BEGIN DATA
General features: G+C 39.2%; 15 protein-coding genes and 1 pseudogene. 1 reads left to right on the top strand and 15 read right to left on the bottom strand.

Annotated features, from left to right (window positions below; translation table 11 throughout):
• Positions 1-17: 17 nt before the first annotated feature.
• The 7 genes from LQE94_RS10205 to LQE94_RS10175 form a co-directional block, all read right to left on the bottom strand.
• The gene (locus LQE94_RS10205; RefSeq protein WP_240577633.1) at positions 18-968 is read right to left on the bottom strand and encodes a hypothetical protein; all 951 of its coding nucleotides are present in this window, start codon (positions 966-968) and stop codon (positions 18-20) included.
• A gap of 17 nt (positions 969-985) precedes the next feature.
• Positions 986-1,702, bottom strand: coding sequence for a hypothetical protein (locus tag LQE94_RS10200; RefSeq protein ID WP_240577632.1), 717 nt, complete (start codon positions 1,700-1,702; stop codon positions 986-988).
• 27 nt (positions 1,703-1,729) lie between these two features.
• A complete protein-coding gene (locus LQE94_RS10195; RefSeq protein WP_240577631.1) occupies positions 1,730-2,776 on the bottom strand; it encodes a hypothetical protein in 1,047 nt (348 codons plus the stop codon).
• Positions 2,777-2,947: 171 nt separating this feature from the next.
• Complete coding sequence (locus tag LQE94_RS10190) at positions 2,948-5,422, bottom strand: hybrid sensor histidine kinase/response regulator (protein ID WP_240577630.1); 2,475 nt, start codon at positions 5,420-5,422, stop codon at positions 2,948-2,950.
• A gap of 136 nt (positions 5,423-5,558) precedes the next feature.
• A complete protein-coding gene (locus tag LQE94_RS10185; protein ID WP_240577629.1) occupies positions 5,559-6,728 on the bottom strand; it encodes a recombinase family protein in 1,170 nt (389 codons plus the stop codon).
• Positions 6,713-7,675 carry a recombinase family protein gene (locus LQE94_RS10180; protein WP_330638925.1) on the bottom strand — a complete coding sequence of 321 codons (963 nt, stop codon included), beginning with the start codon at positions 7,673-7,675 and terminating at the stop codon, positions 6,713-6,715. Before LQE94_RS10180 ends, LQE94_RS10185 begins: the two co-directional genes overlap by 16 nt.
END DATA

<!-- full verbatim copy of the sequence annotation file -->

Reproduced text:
General features: G+C 39.2%; 15 protein-coding genes and 1 pseudogene. 1 reads left to right on the top strand and 15 read right to left on the bottom strand.

Annotated features, from left to right (window positions below; translation table 11 throughout):
• Positions 1-17: 17 nt before the first annotated feature.
• The 7 genes from LQE94_RS10205 to LQE94_RS10175 form a co-directional block, all read right to left on the bottom strand.
• The gene (locus LQE94_RS10205; RefSeq protein WP_240577633.1) at positions 18-968 is read right to left on the bottom strand and encodes a hypothetical protein; all 951 of its coding nucleotides are present in this window, start codon (positions 966-968) and stop codon (positions 18-20) included.
• A gap of 17 nt (positions 969-985) precedes the next feature.
• Positions 986-1,702, bottom strand: coding sequence for a hypothetical protein (locus tag LQE94_RS10200; RefSeq protein ID WP_240577632.1), 717 nt, complete (start codon positions 1,700-1,702; stop codon positions 986-988).
• 27 nt (positions 1,703-1,729) lie between these two features.
• A complete protein-coding gene (locus LQE94_RS10195; RefSeq protein WP_240577631.1) occupies positions 1,730-2,776 on the bottom strand; it encodes a hypothetical protein in 1,047 nt (348 codons plus the stop codon).
• Positions 2,777-2,947: 171 nt separating this feature from the next.
• Complete coding sequence (locus tag LQE94_RS10190) at positions 2,948-5,422, bottom strand: hybrid sensor histidine kinase/response regulator (protein ID WP_240577630.1); 2,475 nt, start codon at positions 5,420-5,422, stop codon at positions 2,948-2,950.
• A gap of 136 nt (positions 5,423-5,558) precedes the next feature.
• A complete protein-coding gene (locus tag LQE94_RS10185; protein ID WP_240577629.1) occupies positions 5,559-6,728 on the bottom strand; it encodes a recombinase family protein in 1,170 nt (389 codons plus the stop codon).
• Positions 6,713-7,675 carry a recombinase family protein gene (locus LQE94_RS10180; protein WP_330638925.1) on the bottom strand — a complete coding sequence of 321 codons (963 nt, stop codon included), beginning with the start codon at positions 7,673-7,675 and terminating at the stop codon, positions 6,713-6,715. Before LQE94_RS10180 ends, LQE94_RS10185 begins: the two co-directional genes overlap by 16 nt.